Donald Lu, United States Assistant Secretary of State for South and Central Asia, has advised South Asian countries to follow India’s leadership in Indian Ocean affairs.

Lu has proffered the view that these nations will get a better deal from China if there is a competition from other countries such as India and the US.

Lu said that the US is a “big force” in the Indian Ocean region but India is a “much bigger force” there, according to media reports on his address at the US Institute of Peace in Washington DC. last Friday.

“You have to work with Indians and make sure what we are doing is consistent with the direction they are moving in with respect to the Indian Ocean. They are historically the big player,” Lu said.

He held out Sri Lanka as an example of the success of the US administration’s Indo-Pacific strategy in collaboration with partners like India.

“A year-and-a-half ago, Sri Lanka was in crisis with mass riots on the streets, lines for petrol and food, the seizing of the President’s home, protesters swimming in his swimming pool”, Lu recalled.

“But if you have been to Sri Lanka lately, it is a very different place. Currency is stable. Goods and fuel prices are stable. They have gotten reassurances on their debt restructuring. And IMF money is flowing. This turnaround happened with a little help from friends,” Lu said.

The Indo-Pacific strategy is based on the premise that US and like-minded partners would try to offer a better proposition to the developing nations in the region, the official said.

In the case of Sri Lanka, this meant that at the beginning of the crisis, what the island state needed was humanitarian assistance.

“What we saw was countries like India coming up with concessional loans that allowed Sri Lanka to bring in vital supplies during the most difficult time. USAID, during the same days, provided hundreds of millions of dollars in agricultural inputs, fertilisers and seeds, so farmers could grow their own crops.”

On the debt side, Lu said the creditor community led by Japan, France and India, negotiated for months to find a formula to allow Sri Lanka to restructure its debt in a sustainable manner.

“That formula put pressure on the Chinese to go along with those debt reassurances. That opened up IMF funding and changes in the economy you witness today.”

Lu also referred to the US Development Finance Corporation loans amounting to US$ 553 million to develop a deep water shipping container terminal in the Port of Colombo, a project which has India’s Adani group as a key partner. This is a loan that doesn’t balloon debt but a private sector investment for a profitable project.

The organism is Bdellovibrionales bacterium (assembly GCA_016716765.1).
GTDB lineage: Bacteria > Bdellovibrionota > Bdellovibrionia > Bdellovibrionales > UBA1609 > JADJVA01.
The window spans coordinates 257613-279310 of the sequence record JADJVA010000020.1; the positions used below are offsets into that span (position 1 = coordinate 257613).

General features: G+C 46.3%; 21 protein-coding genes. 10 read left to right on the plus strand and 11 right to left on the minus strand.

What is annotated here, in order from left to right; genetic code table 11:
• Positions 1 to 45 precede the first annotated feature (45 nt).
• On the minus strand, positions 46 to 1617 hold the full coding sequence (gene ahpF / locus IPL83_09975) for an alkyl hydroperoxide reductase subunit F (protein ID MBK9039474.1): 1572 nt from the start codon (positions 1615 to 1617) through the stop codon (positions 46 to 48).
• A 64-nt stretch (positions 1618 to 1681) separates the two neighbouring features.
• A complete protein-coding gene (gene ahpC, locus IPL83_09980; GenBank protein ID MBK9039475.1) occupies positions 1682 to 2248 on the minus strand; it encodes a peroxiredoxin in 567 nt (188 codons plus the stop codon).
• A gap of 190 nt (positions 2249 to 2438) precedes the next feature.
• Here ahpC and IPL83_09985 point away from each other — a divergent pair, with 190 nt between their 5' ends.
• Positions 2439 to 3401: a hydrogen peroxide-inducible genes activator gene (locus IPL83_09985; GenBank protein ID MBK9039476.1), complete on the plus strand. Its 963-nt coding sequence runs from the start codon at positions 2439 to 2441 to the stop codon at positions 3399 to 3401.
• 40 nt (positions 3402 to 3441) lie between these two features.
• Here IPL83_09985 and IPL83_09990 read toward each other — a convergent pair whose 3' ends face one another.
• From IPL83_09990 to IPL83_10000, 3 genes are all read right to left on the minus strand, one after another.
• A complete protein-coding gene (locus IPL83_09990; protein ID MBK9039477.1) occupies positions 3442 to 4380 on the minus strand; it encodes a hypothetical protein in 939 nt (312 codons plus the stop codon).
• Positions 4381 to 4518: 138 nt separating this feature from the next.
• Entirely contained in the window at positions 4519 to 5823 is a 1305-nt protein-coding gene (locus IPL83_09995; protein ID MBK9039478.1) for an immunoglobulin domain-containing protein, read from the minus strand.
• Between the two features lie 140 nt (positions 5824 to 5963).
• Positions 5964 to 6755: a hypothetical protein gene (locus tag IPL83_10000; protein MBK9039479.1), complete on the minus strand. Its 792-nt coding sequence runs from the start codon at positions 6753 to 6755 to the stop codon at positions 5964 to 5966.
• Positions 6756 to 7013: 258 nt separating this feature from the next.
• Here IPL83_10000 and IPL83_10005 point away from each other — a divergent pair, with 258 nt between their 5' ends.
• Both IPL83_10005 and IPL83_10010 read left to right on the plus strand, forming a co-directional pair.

In a hint at Chinese threats in the region, Lu said that a part of what Sri Lanka “really needs” is “for all of us to be there to support its sovereignty”.

In the context of security, Lu referred to the Indo-Pacific maritime domain awareness initiative. “This is a complicated way of saying we are going to provide free, near real-time, commercial satellite data in countries around the region, including in South Asia, through the Indo Pacific Information Sharing Centre that the Indians have created. This is going to be transformative and will help countries defend themselves against piracy, drug trafficking and illegal fishing,” he said.

Referring to the Maldives’ lurch towards China, abandoning earlier ally India, the US official said that the Maldives should realise that China offers better deals if it knows there is “real competition.”

“Maldives is a place where China, US, India, lots of countries are competing for influence. The way we will prevail is by offering a better proposition. My view is that China will be a good partner when there is genuine, actual competition. If there isn’t competition, what we have seen over and over again is China offering unsustainable debt for unsustainable projects”.

Pointing out that Maldives faces serious challenges including debt, if Maldives doesn’t get debt restructuring, he said that it will owe more than US$ 1.3 billion in debt payments, more than the government’s budget.

What Maldives needs, according to Lu, is a “sustainable, profitable, private sector led investment.”

Commenting on the security challenges in the Maldives, Lu said: “Maldives is a chain of 1200 islands, encompassing territorial waters of 53,000 sq. kms, roughly the size of France. You think of Maldives as tiny. But it is actually enormous in terms of defence. How do you protect the sovereignty of a gigantic part of the Indian Ocean? This can happen through technology, training, and real time commercial satellite data.”

The US, he said, recently committed four patrol boats and is in discussion about aircraft. “They are going to need that and more”.

Lu also pointed to the climate challenges in the Maldives and said it is for the US and other friendly nations to provide technology and financing to ensure it is not submerged.

On Bangladesh and Myanmar, he said that the Rohingya refugees from Myanmar, who are in Bangladesh, will affect the security of Bangladesh and India too.

The US he added works significantly with Bangladesh to support the generosity Dhaka has shown towards over a million people who have been living in the country for years.

“I had a chance to visit the Cox Bazaar, the biggest refugee camp in the world, to see the tremendous generosity but also the willingness of the international community to work together to find solutions to house these refugees until it is safe enough to go back,” Lu said.

The situation in Myanmar is not getting better and what worried the US official was the refugee crisis, and the security problems it was creating for Bangladesh and “potentially for India”. This could get deeper in the coming days, he feared.

“It is something we have to watch out for and enable our partners in the region, in this case Bangladesh and India, to cope with those stresses,” Lu said.